"I know the community will rally to support those who have lost loved ones in this tragedy," he said.


A Dominion Post reporter, standing around 200m from the crash scene, said an Iroquois helicopter came and hovered over the scene for about five minutes at 10.45am.

"It's really windy, really cold, really misty. There's no movement at the site," she said.

She said there didn't appear to be a rescue teams attempting to get to the site.

"There is so much dense fog."

Kirsty Sullivan, who lives at Raumati Beach, said she was awoken when the Iroquois passed over her beachfront home.

"They were all flying quite low, but were flying west of my house, over the beach, away from any trees or tall buildings, except for one.”

"We are one of the taller buildings in my area (3 storeys) and the iroquois was probably about 30 metres east and 10 metres above my house."

She said the mist was worst at around 6am when a previous Iroquois passed her home.

Pukerua Bay resident Kathy McLauchlan said she could see the crash site from her window.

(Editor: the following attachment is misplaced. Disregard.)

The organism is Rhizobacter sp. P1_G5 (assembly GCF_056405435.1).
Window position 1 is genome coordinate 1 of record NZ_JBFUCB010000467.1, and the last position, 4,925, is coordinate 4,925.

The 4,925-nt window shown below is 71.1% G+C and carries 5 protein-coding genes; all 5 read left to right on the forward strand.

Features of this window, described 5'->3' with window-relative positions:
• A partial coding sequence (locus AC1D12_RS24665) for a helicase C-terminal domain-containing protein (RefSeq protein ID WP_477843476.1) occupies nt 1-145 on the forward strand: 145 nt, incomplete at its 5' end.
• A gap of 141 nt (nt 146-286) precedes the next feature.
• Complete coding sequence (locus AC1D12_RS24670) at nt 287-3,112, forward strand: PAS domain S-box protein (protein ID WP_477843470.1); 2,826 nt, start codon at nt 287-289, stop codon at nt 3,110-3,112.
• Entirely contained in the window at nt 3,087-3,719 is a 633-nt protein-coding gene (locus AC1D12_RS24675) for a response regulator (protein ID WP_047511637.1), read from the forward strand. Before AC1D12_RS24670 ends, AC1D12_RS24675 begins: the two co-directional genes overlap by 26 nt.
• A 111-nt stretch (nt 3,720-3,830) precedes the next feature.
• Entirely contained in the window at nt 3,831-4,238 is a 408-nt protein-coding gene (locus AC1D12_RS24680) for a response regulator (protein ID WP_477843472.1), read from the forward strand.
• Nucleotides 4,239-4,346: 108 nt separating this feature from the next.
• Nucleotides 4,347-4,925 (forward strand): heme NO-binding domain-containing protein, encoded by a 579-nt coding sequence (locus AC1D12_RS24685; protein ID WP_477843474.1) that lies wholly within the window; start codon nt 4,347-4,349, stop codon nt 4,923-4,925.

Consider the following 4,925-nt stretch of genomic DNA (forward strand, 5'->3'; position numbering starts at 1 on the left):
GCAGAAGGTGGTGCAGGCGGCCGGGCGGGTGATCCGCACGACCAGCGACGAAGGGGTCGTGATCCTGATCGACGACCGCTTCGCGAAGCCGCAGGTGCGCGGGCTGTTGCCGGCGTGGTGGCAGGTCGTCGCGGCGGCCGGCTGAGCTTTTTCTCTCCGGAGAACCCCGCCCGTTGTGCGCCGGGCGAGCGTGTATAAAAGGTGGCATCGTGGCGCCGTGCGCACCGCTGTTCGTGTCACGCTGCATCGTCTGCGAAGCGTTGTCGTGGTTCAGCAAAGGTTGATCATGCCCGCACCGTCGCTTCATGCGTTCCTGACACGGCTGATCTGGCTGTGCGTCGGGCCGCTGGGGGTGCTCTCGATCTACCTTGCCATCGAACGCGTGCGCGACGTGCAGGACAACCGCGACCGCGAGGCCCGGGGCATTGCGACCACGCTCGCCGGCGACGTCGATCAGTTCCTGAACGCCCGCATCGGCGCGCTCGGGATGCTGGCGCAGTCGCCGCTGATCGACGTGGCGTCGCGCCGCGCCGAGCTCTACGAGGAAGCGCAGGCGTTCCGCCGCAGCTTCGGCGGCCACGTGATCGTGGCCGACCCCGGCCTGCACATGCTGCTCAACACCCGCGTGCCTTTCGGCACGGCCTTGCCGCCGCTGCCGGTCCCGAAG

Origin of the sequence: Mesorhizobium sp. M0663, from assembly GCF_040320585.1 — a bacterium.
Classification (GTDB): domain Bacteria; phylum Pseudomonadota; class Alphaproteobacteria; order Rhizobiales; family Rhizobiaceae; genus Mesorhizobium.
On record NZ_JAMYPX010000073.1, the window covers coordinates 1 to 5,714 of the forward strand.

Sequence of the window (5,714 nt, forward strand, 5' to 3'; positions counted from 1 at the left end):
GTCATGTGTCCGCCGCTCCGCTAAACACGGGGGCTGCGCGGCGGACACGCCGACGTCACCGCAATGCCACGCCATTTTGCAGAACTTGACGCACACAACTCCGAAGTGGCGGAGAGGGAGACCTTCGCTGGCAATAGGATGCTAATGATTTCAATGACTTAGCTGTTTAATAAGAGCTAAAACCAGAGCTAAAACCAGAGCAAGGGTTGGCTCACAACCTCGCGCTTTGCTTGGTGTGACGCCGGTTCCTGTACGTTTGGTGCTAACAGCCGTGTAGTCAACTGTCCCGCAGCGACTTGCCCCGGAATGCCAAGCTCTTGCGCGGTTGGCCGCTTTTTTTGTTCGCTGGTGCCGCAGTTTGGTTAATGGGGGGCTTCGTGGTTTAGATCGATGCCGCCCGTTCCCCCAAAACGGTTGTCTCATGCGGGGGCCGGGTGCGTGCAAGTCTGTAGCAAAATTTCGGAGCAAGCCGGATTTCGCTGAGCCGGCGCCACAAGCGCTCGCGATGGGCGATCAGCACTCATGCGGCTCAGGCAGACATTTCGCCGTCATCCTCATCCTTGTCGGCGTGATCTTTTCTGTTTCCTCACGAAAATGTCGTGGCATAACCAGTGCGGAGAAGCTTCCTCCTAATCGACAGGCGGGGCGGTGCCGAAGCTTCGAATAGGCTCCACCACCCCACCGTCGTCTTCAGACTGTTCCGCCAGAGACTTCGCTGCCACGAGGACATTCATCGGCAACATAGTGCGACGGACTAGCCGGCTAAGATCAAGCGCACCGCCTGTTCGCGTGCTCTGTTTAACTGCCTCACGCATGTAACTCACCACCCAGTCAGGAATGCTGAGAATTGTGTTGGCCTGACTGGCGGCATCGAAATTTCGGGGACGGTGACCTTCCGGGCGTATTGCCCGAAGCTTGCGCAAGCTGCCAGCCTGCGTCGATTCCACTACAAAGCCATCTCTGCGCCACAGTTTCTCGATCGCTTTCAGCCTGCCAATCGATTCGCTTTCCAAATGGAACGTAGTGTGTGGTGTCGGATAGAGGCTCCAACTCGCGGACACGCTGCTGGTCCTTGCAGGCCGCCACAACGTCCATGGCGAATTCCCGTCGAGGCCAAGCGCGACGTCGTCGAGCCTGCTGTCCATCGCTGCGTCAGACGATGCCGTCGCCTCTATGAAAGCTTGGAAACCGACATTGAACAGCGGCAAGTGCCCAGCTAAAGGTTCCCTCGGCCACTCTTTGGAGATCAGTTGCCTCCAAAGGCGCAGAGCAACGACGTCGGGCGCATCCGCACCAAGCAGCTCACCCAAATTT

Weather conditions at the time of the crash were "extremely misty", she said.

"Since the mist has lifted we can see it."

Military and rescue helicopters were circling the area.

The crash happened quite high on the hills overlooking Pukerua Bay, Ms McLauchlan said.


The crash further mars a tragic year for the Air Force.

In January, Squadron Leader Nicholas Haydn Cree, 32, a flight commander at the central training school, died when his CT4 Airtrainer crashed near Ohakea.

Sqn Ldr Cree was one of five members of the Royal New Zealand Air Force's Red Checkers aerobatic team practising a stunt, when he crashed.

- With NZPA and Dominion Post